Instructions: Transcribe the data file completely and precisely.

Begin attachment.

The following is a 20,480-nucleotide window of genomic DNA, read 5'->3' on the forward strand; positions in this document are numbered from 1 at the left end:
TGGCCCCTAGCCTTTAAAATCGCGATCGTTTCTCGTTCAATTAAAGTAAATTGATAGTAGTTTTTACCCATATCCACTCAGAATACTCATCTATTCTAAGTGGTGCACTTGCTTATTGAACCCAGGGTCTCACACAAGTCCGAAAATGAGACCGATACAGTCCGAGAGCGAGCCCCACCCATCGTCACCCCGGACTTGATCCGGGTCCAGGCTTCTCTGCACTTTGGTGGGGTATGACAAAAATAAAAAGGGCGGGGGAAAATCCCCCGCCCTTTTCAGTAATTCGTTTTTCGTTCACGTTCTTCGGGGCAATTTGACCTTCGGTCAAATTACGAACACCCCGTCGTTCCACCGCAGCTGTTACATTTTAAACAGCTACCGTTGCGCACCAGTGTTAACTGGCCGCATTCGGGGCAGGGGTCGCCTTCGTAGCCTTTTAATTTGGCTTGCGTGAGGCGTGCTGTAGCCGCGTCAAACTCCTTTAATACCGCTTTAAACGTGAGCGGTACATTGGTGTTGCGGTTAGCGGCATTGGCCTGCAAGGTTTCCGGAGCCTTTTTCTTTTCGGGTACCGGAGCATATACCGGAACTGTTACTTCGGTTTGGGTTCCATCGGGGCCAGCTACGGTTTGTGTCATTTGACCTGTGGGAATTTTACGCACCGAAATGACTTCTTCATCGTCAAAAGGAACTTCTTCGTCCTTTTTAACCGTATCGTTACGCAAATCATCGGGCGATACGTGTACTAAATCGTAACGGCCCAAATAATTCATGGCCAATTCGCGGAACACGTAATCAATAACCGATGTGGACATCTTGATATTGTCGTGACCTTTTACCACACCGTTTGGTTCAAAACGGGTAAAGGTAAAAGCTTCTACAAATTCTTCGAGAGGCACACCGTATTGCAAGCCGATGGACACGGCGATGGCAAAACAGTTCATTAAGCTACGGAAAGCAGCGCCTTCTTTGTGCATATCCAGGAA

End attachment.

The following is a 20,480-nucleotide window of genomic DNA, read 5'->3' on the forward strand; positions in this document are numbered from 1 at the left end:
TGGCCCCTAGCCTTTAAAATCGCGATCGTTTCTCGTTCAATTAAAGTAAATTGATAGTAGTTTTTACCCATATCCACTCAGAATACTCATCTATTCTAAGTGGTGCACTTGCTTATTGAACCCAGGGTCTCACACAAGTCCGAAAATGAGACCGATACAGTCCGAGAGCGAGCCCCACCCATCGTCACCCCGGACTTGATCCGGGTCCAGGCTTCTCTGCACTTTGGTGGGGTATGACAAAAATAAAAAGGGCGGGGGAAAATCCCCCGCCCTTTTCAGTAATTCGTTTTTCGTTCACGTTCTTCGGGGCAATTTGACCTTCGGTCAAATTACGAACACCCCGTCGTTCCACCGCAGCTGTTACATTTTAAACAGCTACCGTTGCGCACCAGTGTTAACTGGCCGCATTCGGGGCAGGGGTCGCCTTCGTAGCCTTTTAATTTGGCTTGCGTGAGGCGTGCTGTAGCCGCGTCAAACTCCTTTAATACCGCTTTAAACGTGAGCGGTACATTGGTGTTGCGGTTAGCGGCATTGGCCTGCAAGGTTTCCGGAGCCTTTTTCTTTTCGGGTACCGGAGCATATACCGGAACTGTTACTTCGGTTTGGGTTCCATCGGGGCCAGCTACGGTTTGTGTCATTTGACCTGTGGGAATTTTACGCACCGAAATGACTTCTTCATCGTCAAAAGGAACTTCTTCGTCCTTTTTAACCGTATCGTTACGCAAATCATCGGGCGATACGTGTACTAAATCGTAACGGCCCAAATAATTCATGGCCAATTCGCGGAACACGTAATCAATAACCGATGTGGACATCTTGATATTGTCGTGACCTTTTACCACACCGTTTGGTTCAAAACGGGTAAAGGTAAAAGCTTCTACAAATTCTTCGAGAGGCACACCGTATTGCAAGCCGATGGACACGGCGATGGCAAAACAGTTCATTAAGCTACGGAAAGCAGCGCCTTCTTTGTGCATATCCAGGAA